Home to Walt Whitman, the father of American poetry, Brooklyn has raised Henry Miller and inspired Hart Crane and Truman Capote, among many others. And in today’s Brooklyn, of course, the literati teem through the streets – it’s difficult to buy a coffee these days without tripping over Jonathan Safran Foer or Jhumpa Lahiri en route to a reading.
And so, last Tuesday in Brooklyn, the anxiety of influence weighed heavy upon the shoulders of those gathered to celebrate the launch of Evan Hughes’ new book, Literary Brooklyn, alongside their own generation of literary Brooklyn. How to act? Lecherous like Norman Mailer? Or ponderous as Whitman? Better to emulate someone already deceased to avoid the embarrassment of being spotted in a Paul Auster-esque pose by Paul Auster.
In the event, neither he nor any other Brooklyn literary giants were present, aside from those reading, rendering such self-conscious precautions unnecessary. Instead, a throng of people in the far corner lined up for drinks in plastic cups – wine, or Brooklyn’s own Sixpoint Craft Ale – as they chatted away with vibrant faces full of curiosity. Others were beginning to seat themselves on the chunky cold concrete steps of the bookstore’s take on an amphitheatre beneath the exposed metal pipes on the high ceiling.
The emcee made her way through the book tables, which were piled high with titles such as 1000 new eco designs (such is Brooklyn’s literary advancement and postmodernist outlook that it has disposed of the custom of capitalizing titles) and books published by powerHouse Books (see?), to the microphone. She interrupted Lou Reed and announced that proceedings were beginning.
The crowd hushed immediately so that they could be told about Brooklyn’s winding and varied literary history. Proceedings didn’t quite begin immediately, but no one dared speak again, so we sat in silence.
After Mr. Hughes had been introduced (by way of his author bio being read from the back of his book), he quoted Norman Podhoretz: “One of the longest journeys in the world is the journey from Brooklyn to Manhattan.” The Brooklyn crowd murmured and laughed – a comment on class mobility and assimilation is equally applicable to being stuck on a slow F Train.
His reading, taken from what he called one of the more troubled eras of Brooklyn’s multifarious tale, featuring Alfred Kazin, Bernard Malamud and Daniel Fuchs, then was followed by Fort Greene based journalist, Touré, reading from his book Soul City.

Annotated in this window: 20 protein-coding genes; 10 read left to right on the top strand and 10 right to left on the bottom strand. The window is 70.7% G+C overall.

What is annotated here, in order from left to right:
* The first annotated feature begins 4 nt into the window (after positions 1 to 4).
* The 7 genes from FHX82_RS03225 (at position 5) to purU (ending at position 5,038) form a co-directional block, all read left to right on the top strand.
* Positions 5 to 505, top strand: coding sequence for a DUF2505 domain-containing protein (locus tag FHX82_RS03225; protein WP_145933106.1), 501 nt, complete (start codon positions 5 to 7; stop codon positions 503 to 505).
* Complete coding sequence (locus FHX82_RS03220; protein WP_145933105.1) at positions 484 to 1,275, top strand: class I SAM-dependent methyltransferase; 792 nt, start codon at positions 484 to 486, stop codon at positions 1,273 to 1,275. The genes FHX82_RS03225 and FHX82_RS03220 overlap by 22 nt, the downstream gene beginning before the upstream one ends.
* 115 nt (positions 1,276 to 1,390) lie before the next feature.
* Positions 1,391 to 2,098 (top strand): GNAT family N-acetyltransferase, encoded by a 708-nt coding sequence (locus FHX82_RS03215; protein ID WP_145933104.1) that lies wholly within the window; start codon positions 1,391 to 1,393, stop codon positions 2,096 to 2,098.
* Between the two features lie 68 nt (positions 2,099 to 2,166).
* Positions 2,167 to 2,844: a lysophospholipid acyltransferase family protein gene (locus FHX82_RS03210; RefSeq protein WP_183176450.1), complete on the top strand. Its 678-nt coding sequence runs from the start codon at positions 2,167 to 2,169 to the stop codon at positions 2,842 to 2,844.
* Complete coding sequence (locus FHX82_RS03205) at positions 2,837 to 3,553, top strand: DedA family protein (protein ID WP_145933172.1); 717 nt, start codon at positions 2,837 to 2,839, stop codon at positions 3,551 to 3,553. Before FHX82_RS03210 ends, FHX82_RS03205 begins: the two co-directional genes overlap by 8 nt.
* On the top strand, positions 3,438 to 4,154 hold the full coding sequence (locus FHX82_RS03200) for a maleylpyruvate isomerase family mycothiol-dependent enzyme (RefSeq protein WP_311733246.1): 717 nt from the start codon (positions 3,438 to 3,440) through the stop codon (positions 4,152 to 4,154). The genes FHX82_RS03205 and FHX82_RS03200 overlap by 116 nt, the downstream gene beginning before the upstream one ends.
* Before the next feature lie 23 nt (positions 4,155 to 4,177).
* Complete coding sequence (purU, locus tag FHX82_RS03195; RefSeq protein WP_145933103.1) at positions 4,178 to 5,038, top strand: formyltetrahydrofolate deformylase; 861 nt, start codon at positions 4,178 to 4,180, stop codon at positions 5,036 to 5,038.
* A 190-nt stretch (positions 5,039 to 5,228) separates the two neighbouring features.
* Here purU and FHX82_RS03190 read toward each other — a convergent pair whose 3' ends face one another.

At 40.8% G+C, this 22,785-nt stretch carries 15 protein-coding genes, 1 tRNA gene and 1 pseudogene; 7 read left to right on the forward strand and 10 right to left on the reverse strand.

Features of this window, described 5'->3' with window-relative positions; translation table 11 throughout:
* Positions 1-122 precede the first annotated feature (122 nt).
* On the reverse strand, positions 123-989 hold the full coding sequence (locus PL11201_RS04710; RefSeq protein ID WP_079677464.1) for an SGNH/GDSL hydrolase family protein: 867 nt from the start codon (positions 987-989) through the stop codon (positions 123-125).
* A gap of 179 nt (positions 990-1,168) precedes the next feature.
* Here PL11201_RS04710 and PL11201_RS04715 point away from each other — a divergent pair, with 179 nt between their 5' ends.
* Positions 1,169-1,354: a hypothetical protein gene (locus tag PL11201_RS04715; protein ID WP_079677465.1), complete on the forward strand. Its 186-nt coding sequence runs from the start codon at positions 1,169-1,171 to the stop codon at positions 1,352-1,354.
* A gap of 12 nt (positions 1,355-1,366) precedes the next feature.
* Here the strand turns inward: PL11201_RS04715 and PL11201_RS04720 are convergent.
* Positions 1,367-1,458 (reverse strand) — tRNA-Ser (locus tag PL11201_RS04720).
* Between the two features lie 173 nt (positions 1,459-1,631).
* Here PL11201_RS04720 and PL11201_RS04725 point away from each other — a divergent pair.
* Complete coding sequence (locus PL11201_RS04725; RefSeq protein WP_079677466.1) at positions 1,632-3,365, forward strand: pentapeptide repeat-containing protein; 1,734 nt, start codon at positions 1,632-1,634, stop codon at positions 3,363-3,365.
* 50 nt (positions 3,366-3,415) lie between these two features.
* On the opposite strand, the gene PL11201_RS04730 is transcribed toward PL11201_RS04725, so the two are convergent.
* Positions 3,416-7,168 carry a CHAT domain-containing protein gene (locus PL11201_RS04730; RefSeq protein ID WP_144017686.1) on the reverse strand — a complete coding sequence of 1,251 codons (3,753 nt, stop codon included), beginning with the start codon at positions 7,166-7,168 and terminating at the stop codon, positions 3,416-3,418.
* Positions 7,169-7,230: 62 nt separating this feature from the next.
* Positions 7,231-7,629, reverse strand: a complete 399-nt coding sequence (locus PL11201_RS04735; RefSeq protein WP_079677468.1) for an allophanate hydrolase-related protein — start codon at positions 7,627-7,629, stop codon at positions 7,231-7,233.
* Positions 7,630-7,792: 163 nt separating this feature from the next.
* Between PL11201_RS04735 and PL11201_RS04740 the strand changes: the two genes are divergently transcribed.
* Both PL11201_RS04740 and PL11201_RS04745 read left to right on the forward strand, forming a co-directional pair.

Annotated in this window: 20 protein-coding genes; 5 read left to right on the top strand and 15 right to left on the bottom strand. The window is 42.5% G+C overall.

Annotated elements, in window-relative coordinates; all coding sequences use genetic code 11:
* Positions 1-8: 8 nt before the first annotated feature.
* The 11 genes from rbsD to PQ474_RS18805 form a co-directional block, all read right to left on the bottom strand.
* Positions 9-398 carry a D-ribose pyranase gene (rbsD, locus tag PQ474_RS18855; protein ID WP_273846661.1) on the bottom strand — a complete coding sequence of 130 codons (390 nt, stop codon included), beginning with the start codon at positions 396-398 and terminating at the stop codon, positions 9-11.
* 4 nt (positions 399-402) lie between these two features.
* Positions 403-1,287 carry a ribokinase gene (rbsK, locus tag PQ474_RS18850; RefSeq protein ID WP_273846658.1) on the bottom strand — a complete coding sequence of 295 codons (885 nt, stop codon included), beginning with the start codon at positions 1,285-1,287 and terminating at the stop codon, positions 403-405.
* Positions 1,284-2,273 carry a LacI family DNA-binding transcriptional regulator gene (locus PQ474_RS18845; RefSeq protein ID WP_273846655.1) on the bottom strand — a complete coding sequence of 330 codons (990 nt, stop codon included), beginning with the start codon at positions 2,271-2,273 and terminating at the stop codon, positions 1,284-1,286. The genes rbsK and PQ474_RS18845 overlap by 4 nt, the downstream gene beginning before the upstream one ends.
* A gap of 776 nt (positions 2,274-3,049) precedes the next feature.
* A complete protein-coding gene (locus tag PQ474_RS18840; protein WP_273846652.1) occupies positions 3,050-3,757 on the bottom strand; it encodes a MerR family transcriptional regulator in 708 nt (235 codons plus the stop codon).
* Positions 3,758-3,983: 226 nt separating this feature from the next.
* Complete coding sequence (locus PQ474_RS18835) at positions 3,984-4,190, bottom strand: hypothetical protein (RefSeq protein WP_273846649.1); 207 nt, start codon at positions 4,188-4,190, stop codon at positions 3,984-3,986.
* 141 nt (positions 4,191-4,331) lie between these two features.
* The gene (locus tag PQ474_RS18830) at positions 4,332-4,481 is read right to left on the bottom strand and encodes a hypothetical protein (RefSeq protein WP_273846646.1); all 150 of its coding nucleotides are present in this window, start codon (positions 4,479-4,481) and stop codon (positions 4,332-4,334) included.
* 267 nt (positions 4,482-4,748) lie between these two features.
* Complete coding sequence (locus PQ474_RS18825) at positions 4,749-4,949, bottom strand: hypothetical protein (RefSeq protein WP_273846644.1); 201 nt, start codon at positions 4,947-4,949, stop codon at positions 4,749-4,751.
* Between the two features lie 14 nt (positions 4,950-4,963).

“Evan asked me to read something about Brooklyn. This isn’t exactly about Brooklyn, but those of you who really know Brooklyn will feel the Brooklyn in this,” he said.
Zealous Brooklynites and Manhattan dwellers alike again laughed the laugh of a truth confirmed as Touré read about Soul City’s mayor, Emperor Jones, whose main responsibility is to DJ for the town.
More Brooklyn jokes followed. The author Michael Thomas isn’t a Brooklyn writer – he’s from Boston and, as he made clear, hates New York, despite having lived here for twenty years, so… he read “In memory of W.B. Yeats” by W.H. Auden, who lived in Brooklyn for a year in the early forties.
Then Ukranian-born, Brooklyn-dwelling, indie-singer-songwriter Alina Simone sang some songs she had written, and one she had not.
“As an indie-singer-songwriter, I like to introduce people to other emerging artists,” she said by way of introduction to her second piece. The audience was vaguely intrigued as she played the opening cords. The irony was that it was in fact a cover of Britney Spears’s “Oops! I Did it Again”, but her joke had slipped by, unnoticed, and floated upwards with the music.
Mingling ensued, and there was a buzz of excited, friendly chatter – the kind to which Mr. Hughes referred when we inquired what exactly it is that attracts so many writers to Brooklyn.
“It’s welcoming, friendly. It’s like a home in a way that Manhattan is not,” Mr. Hughes, also a Brooklyn resident, enthused.
And will this book form a part of the borough’s burgeoning literary heritage?
“One can only hope so,” Mr. Hughes said, with a modest laugh.
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